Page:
During the months of quietude after the storm, mostly spent in lonely rambles by the shore, these memories were more and more with me. Sometimes sitting on the summit of that great solitary hill, which gives the town its name, I would gaze by the hour on the wide prospect towards the interior, as if I could see, and never weary of seeing, all that lay beyond--plains and rivers and woods and hills, and cabins where I had rested, and many a kindly human face. Even the faces of those who had ill-treated or regarded me with evil eyes now appeared to have a friendly look. Most of all did I think of that dear river, the unforgettable Yí, the shaded white house at the end of the little town, and the sad and beautiful image of one whom I, alas! had made unhappy.
So much was I occupied towards the end of that vacant period with these recollections that I remembered how, before quitting these shores, the thought had come to me that during some quiet interval in my life I would go over it all again, and write the history of my rambles for others to read in the future. But I did not attempt it then, nor until long years afterwards. For I had no sooner begun to play with the idea than something came to rouse me from the state I was in, during which I had been like one that has outlived his activities, and is no longer capable of a new emotion, but feeds wholly on the past. And this something new, affecting me so that I was all at once myself again, eager to be up and doing, was nothing more than a casual word from a distance, the cry of a lonely heart, which came by chance to my ear; and, hearing it, I was like one who, opening his eyes from a troubled doze, unexpectedly sees the morning star in its unearthly lustre above the wide, dark plain where night overtook him--the star of day and everlasting hope, and of passion and strife and toil and rest and happiness.
I need not linger on the events which took us to the Banda--our nocturnal flight from Paquíta's summer home on the pampas; the hiding and clandestine marriage in the capital and subsequent escape northwards into the province of Santa Fé; the seven to eight months of somewhat troubled happiness we had there; and, finally, the secret return to Buenos Ayres in search of a ship to take us out of the country. Troubled happiness! Ah, yes, and my greatest trouble was when I looked on her, my partner for life, when she seemed loveliest, so small, so exquisite in her dark blue eyes that were like violets, and silky black hair and tender pink and olive complexion--so frail in appearance! And I had taken her--stolen her--from her natural protectors, from the home where she had been worshipped--I of an alien race and another religion, without means, and, because I had stolen her, an offender against the law. But of this no more. I begin my itinerary where, safe on our little ship, with the towers of Buenos Ayres fast fading away in the west, we began to feel free from apprehension and to give ourselves up to the contemplation of the delights before us. Winds and waves presently interfered with our raptures, Paquíta proving a very indifferent sailor, so that for some hours we had a very trying time of it. Next day a favourable north-west breeze sprang up to send us flying like a bird over those unlovely red billows, and in the evening we disembarked in Montevideo, the city of refuge. We proceeded to an hotel, where for several days we lived very happily, enchanted with each other's society; and when we strolled along the beach to watch the setting sun, kindling with mystic fire heaven, water, and the great hill that gives the city its name, and remembered that we were looking towards the shores of Buenos Ayres, it was pleasant to reflect that the widest river in the world rolled between us and those who probably felt offended at what we had done.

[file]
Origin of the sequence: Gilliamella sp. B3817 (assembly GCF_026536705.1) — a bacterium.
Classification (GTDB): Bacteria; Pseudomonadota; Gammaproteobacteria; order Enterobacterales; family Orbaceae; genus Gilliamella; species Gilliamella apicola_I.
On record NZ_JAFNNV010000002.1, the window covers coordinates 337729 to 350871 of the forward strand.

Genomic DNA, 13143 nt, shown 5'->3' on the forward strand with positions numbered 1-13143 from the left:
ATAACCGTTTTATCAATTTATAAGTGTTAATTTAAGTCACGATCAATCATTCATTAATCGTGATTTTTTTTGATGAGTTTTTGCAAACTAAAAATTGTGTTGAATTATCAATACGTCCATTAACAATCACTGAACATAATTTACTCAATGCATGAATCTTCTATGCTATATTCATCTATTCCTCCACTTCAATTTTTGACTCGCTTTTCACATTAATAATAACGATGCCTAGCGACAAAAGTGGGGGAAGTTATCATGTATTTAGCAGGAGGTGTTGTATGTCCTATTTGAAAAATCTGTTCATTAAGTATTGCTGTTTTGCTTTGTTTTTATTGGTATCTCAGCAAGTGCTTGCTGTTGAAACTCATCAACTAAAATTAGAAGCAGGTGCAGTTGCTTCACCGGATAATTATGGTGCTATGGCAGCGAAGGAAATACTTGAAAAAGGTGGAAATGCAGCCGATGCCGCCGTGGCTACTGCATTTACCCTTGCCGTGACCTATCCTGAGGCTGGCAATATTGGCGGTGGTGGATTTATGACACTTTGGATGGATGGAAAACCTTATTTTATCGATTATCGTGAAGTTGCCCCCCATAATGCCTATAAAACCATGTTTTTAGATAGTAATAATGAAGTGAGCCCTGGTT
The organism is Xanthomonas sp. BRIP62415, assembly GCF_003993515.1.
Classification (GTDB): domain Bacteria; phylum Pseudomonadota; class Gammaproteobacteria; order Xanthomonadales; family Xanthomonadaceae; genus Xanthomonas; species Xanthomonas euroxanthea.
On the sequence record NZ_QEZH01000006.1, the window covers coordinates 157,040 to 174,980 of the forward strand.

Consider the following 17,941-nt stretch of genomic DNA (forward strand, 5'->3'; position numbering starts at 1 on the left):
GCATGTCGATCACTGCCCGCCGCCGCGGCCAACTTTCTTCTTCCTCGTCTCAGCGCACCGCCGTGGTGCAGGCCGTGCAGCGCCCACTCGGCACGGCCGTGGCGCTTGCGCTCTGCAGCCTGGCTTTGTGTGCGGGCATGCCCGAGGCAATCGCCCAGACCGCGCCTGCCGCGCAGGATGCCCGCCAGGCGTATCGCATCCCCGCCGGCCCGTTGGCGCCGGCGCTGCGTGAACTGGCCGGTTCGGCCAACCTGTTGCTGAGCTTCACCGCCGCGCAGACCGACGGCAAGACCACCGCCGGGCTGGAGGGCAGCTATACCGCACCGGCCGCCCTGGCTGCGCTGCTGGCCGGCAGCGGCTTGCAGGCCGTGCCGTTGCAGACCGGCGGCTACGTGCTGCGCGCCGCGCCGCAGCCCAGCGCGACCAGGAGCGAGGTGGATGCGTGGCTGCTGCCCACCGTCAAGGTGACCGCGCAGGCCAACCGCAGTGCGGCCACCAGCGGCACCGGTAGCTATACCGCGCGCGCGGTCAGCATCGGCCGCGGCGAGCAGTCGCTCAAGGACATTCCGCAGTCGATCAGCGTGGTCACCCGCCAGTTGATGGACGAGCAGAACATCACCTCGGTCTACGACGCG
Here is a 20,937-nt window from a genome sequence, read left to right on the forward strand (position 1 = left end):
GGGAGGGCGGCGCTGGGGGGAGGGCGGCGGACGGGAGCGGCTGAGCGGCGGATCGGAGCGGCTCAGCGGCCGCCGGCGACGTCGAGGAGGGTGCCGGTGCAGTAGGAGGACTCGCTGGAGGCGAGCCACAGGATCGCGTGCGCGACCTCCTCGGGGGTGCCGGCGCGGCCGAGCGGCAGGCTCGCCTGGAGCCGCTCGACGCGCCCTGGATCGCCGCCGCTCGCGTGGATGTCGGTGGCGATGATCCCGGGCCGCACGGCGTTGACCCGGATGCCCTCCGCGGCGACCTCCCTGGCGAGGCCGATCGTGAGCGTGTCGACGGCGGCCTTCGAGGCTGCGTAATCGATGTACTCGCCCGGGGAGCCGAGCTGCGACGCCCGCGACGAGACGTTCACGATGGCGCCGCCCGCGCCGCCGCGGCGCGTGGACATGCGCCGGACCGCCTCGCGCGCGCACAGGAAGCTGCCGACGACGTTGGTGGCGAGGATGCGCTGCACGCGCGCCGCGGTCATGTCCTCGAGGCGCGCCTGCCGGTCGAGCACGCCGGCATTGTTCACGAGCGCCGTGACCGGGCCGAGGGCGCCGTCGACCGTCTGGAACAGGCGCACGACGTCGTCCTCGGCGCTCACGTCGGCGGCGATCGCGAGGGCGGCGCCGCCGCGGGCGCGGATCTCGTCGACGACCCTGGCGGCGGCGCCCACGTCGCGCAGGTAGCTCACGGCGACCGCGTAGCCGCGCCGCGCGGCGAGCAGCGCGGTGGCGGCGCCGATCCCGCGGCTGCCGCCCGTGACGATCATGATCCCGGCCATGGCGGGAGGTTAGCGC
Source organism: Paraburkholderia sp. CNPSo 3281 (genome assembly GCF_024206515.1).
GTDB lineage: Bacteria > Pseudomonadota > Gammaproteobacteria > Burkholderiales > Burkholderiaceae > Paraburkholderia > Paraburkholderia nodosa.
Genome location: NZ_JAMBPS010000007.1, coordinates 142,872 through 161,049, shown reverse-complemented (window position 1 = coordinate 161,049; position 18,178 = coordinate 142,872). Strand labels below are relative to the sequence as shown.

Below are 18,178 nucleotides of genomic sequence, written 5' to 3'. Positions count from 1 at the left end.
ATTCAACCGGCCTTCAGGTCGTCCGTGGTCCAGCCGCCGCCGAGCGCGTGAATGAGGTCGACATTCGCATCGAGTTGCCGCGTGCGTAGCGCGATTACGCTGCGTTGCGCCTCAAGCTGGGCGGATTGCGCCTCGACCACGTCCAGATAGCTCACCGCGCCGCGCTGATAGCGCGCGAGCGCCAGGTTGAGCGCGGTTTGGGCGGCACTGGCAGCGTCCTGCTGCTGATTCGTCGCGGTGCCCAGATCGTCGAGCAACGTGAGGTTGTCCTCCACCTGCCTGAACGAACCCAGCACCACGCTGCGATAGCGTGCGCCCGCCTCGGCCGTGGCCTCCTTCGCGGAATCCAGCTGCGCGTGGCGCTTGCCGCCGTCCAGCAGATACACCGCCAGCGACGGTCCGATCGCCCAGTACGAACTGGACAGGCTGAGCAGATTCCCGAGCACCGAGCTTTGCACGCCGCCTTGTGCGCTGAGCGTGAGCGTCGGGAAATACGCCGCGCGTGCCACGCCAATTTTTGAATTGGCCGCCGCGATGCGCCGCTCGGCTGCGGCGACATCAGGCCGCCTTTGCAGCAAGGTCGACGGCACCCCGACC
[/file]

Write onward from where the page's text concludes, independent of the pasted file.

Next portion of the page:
This charming state of things came to an end at length in a somewhat curious manner. One night, before we had been a month in the hotel,